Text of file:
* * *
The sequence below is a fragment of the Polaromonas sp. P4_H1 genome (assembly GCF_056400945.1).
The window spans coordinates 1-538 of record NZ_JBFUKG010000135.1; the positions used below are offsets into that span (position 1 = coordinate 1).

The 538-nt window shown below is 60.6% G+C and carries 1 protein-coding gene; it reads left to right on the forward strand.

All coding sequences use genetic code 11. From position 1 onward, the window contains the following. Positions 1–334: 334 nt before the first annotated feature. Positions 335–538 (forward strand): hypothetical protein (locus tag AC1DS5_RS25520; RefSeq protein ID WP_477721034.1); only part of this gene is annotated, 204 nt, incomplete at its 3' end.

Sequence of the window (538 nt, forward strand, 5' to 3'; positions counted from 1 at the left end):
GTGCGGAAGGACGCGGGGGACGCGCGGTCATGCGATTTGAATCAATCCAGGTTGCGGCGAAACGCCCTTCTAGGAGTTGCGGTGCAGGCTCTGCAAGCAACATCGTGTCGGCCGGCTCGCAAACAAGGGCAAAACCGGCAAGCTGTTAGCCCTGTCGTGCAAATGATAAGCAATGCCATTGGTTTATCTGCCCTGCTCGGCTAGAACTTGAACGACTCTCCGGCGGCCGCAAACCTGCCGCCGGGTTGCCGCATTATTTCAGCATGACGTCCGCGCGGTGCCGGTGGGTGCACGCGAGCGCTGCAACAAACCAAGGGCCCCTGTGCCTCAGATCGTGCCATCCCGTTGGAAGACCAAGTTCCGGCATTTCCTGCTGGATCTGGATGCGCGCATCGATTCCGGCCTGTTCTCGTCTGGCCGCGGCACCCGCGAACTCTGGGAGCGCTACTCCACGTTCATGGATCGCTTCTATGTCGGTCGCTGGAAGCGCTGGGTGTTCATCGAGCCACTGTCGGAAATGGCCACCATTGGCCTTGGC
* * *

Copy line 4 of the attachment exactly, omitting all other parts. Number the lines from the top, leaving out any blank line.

All coding sequences use genetic code 11. From position 1 onward, the window contains the following. Positions 1–334: 334 nt before the first annotated feature. Positions 335–538 (forward strand): hypothetical protein (locus tag AC1DS5_RS25520; RefSeq protein ID WP_477721034.1); only part of this gene is annotated, 204 nt, incomplete at its 3' end.